eHealth Ireland took the decision early on to use digital as a platform to engage the people of Ireland. A public consultation on what an Electronic Health Record could be in Ireland, the Privacy Impact Assessment conducted in draft in the public domain and animations explaining to patients how they can be eReferred are just some of the routes that have been implemented. In a similar way to the famous Northamptonshire cobbler every piece of communication has been tailored for a very specific situation which has enabled the success of these communications products and has seen eHealth Ireland rise up as a brand that the public are beginning to believe in and trust in.
— Mo Flynn (@moglow) October 3, 2016
The protection that the digital fabric needs to offer the patients of Ireland needs to be second to none, it needs to be steeped in history and reliability needs to be recognisable by the people of Ireland as affording a higher degree of information security and integrity than ever before, the Belstaff Motorbike Jacket is my reference point for this. First made in 1924 and considered to be the ultimate in protection when riding at speed in all the elements the jacket is also synonymous with cool, how to make people fans of information security and governance has been an ambition of mine for the last ten years in health technology at least. Those in the know as why wouldn’t you want to be interested in information security and governance and yet it is often the poor cousin. What eHealth Ireland has done by making it the ‘Belstaff Jacket’ of the digital fabric is try to ensure that we all understand what security and governance mean when it comes to data, how do we remain with a degree of preparedness for every eventuality and how do we utilise partners like Microsoft to help us deliver what we need.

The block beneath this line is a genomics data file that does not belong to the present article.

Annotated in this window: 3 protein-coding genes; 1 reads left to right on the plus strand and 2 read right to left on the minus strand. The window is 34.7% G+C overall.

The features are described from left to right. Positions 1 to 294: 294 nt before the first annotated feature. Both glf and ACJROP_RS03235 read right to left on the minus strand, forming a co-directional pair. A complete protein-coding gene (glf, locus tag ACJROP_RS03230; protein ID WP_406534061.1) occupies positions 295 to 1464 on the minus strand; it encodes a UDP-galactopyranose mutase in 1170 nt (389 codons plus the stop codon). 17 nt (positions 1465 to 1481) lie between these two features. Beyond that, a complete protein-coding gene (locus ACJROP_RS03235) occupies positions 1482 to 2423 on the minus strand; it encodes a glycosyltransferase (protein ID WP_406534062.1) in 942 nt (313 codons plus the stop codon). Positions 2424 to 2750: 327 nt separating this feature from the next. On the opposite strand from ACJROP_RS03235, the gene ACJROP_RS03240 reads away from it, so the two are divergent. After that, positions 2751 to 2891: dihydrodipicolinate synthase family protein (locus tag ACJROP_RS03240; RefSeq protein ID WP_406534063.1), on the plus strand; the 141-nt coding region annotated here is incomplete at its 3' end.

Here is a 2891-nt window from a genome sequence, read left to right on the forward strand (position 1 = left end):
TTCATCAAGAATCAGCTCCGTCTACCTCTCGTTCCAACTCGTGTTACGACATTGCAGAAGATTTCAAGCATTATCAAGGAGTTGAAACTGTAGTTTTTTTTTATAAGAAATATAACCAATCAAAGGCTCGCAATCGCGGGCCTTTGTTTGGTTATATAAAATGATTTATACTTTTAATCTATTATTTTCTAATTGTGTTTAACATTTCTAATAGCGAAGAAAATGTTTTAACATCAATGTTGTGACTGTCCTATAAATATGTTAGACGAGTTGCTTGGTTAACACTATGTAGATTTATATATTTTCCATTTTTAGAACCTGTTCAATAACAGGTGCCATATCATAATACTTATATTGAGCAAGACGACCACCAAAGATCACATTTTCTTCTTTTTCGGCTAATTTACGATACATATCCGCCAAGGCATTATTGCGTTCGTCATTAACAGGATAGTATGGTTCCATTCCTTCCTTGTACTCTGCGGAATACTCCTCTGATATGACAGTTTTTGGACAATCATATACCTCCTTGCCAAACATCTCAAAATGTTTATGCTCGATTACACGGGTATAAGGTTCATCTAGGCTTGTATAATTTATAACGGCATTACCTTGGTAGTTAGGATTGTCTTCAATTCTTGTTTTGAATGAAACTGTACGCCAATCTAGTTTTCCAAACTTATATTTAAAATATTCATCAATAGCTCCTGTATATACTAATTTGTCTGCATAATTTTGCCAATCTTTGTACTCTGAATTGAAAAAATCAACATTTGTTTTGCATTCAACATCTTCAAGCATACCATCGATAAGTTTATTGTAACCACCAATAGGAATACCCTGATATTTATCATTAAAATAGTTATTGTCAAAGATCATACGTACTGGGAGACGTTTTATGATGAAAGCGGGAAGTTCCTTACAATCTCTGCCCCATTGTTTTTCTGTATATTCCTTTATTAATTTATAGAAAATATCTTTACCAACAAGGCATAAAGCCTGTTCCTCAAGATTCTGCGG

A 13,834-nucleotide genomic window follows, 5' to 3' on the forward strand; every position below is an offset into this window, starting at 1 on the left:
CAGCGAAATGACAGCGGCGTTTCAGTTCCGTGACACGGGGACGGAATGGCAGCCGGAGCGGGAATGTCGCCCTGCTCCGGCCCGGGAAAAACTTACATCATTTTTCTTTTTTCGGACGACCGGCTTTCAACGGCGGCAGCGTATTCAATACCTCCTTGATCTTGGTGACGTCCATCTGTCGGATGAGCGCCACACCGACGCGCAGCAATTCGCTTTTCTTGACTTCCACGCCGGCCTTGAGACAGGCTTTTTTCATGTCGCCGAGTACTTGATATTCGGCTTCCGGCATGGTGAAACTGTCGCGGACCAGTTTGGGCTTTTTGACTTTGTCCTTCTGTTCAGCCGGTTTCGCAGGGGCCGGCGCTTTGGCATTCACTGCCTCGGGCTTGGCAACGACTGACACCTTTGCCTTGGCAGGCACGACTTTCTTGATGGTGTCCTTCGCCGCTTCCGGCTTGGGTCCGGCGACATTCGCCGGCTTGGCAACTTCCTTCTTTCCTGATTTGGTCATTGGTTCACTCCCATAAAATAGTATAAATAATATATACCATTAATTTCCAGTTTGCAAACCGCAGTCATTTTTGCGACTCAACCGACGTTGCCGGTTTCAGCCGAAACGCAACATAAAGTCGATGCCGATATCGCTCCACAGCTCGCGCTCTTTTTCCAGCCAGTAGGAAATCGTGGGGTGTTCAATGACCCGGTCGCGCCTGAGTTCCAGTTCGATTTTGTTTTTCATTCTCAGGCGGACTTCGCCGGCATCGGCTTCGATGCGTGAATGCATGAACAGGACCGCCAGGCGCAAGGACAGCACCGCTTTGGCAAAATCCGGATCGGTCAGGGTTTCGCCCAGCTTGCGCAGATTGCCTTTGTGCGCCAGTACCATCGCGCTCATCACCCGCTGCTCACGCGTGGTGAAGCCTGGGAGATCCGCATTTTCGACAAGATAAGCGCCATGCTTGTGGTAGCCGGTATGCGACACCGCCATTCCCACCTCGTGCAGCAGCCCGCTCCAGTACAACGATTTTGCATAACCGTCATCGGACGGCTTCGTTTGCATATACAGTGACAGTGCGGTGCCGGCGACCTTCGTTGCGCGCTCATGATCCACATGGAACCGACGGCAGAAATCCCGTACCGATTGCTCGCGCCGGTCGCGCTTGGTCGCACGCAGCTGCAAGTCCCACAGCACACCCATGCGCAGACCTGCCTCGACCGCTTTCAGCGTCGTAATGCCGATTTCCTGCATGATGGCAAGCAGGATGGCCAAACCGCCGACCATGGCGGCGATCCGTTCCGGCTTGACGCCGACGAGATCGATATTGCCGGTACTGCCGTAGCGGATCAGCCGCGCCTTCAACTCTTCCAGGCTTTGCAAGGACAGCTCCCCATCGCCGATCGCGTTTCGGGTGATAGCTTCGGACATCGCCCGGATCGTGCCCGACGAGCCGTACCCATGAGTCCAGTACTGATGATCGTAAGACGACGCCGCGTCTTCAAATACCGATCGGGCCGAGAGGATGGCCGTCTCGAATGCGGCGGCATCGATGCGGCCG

— Richard Corbridge (@R1chardatron) October 2, 2016
Ultimately this digital fabric wraps around the patient like a silver blanket after running the Dublin marathon or a warm towel after the Boxing Day swim at forty foot! The delivery of the fabric will take on all sorts of directions and eHealth Ireland is there working through each direction as it reveals itself to us, enabling us to be agile and react in a way that keeps the patient at the centre of what we do and the clinical benefit at the heart of the design of every system we look to deploy.